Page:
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38THE APOLOGY OF AL KINDY.

most eminent of our Oriental scholars. The Apology is absolutely unique of its kind. In antiquity, daring, rhetoric and power, we have nothing in the annals of the Mahometan controversy at all approaching it. And any research that might throw light upon the origin of the argument, the life and circumstances of our Author, the authenticity of the work, and the genuineness of the text handed down to us, must possess not only a literary interest, but in some respects a practical and important bearing on the same struggle, which is being waged to-day, as engaged the labours of Abdallah the H‚shimite and Abd al MasÓh Al Kindy, the Christian, in the days of Al M‚mŻn.

I have to express my acknowledgments to Prof. Ignatius Guidi of Rome, to Dr. Fritz Hommel of MŁnchen, and to Dr. Steinschneider of Berlin, for their very kind assistance in the prosecution of this inquiry. To the first, I feel specially grateful for his goodness in copying out for me the entire controversy in which Abu YŻsuf al Kindy appears as an opponent of the doctrine of the Trinity.

 
THE APOLOGY OF AL KINDY
IN REPLY TO THE
LETTER OF ABDALLAH THE H¬SHIMITE

Letter of THE
H¬SHIMITE
to Al Kindy
(pp. 2-23).
THE letter of the Mahometan Advocate opens with the salutation of peace and mercy. This, which is unusual with Mahometans when addressing Infidels, he justifies by the example of the Prophet, who made no difference, as to his style of address, between Zimmies (protected Jews and Christians) and true Believers.1 He then speaks of the esteem in which Al Kindy was held by the Caliph, his cousin, and of his own warm regard for him. He dwells on his friend's noble birth, and expresses admiration for his distinguished piety, culture, and learning. It was in full accord with the teaching of the Prophet that he now invited him to embrace Islam, and discuss in a kindly and gracious spirit the merits of their respective creeds.2 He was himself familiar with Christianity in all its forms. He had read the Jewish and Christian Scriptures, the several books of which he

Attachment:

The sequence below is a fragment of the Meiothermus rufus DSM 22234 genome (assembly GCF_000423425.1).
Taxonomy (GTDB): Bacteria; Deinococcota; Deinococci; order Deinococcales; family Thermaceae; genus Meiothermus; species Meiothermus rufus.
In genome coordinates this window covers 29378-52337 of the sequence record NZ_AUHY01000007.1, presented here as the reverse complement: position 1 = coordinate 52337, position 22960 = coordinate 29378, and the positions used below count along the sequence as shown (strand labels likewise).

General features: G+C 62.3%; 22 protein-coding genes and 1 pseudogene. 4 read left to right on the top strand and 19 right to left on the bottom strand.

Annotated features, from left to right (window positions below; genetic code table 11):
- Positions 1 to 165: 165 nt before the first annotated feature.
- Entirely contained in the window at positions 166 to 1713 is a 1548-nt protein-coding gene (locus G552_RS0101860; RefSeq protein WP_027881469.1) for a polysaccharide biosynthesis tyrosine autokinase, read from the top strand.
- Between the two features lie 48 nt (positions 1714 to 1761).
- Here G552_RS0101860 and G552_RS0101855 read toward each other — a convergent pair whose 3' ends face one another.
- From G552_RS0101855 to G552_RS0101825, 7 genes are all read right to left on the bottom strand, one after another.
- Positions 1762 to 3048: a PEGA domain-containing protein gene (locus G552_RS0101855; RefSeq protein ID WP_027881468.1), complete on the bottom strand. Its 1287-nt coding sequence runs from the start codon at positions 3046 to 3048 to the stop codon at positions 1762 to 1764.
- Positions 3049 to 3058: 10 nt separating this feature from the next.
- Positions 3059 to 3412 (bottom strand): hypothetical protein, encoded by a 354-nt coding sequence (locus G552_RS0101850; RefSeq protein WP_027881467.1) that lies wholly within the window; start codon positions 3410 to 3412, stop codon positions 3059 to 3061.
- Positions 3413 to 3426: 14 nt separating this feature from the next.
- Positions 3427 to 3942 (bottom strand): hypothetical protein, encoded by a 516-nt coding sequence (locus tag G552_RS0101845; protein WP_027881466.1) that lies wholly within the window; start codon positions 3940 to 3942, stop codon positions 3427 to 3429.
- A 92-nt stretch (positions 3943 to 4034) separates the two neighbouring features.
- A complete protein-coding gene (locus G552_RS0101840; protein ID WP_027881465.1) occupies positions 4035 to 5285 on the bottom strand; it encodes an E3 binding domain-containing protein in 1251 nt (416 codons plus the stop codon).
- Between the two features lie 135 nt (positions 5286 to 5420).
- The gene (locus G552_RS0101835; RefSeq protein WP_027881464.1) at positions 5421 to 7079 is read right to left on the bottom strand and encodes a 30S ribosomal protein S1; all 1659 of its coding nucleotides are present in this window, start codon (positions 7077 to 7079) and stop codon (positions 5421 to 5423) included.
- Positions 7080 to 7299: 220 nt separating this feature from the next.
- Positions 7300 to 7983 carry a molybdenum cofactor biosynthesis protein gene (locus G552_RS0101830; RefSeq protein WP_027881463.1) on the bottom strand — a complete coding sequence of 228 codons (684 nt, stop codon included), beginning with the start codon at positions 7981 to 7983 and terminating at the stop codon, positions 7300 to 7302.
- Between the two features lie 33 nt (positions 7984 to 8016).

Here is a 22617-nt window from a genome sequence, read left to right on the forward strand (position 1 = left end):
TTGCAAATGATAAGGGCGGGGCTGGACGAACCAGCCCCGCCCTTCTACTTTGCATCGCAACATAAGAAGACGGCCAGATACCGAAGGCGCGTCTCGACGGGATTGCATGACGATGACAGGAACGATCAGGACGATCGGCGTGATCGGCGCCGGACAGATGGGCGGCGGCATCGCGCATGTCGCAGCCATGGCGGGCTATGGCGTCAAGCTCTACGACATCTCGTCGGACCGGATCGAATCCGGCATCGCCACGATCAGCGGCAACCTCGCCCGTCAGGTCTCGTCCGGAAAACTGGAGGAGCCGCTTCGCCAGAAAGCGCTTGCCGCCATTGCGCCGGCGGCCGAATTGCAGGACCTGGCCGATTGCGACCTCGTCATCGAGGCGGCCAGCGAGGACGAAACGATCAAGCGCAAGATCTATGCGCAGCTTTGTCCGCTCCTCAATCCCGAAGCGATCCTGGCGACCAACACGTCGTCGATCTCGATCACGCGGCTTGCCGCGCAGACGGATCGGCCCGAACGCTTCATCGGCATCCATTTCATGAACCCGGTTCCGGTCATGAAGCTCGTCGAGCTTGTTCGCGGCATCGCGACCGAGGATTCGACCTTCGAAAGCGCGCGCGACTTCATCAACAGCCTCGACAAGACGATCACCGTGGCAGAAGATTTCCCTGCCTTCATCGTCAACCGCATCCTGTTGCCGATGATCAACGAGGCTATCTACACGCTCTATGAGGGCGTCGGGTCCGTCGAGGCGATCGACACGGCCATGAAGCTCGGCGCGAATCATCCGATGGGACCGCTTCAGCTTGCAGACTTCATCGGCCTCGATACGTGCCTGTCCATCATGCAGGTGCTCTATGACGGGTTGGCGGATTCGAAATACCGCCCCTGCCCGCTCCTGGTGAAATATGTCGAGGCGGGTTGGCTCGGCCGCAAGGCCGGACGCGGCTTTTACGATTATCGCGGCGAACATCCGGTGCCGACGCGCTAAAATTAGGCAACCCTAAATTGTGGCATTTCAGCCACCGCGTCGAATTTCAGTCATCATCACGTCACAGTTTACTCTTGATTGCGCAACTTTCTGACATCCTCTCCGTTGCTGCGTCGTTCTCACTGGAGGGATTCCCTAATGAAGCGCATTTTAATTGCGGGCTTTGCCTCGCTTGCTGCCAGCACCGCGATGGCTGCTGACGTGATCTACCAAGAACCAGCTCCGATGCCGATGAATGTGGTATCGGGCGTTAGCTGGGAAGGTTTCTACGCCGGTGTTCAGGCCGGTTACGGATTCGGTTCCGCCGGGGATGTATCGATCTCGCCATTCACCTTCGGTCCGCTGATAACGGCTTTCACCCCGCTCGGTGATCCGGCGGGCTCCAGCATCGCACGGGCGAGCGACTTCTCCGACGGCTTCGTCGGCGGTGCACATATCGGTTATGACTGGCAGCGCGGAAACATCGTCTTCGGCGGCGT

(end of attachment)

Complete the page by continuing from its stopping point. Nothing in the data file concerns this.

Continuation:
1  See, for example, Mahomet's epistle to John ibn RŻbah, the Christian Chief of Aylah, "Life of Mahomet," p. 457.

2  He quotes Sura xxix. 46, "Dispute not with the people of the Book otherwise than in the most gracious manner."

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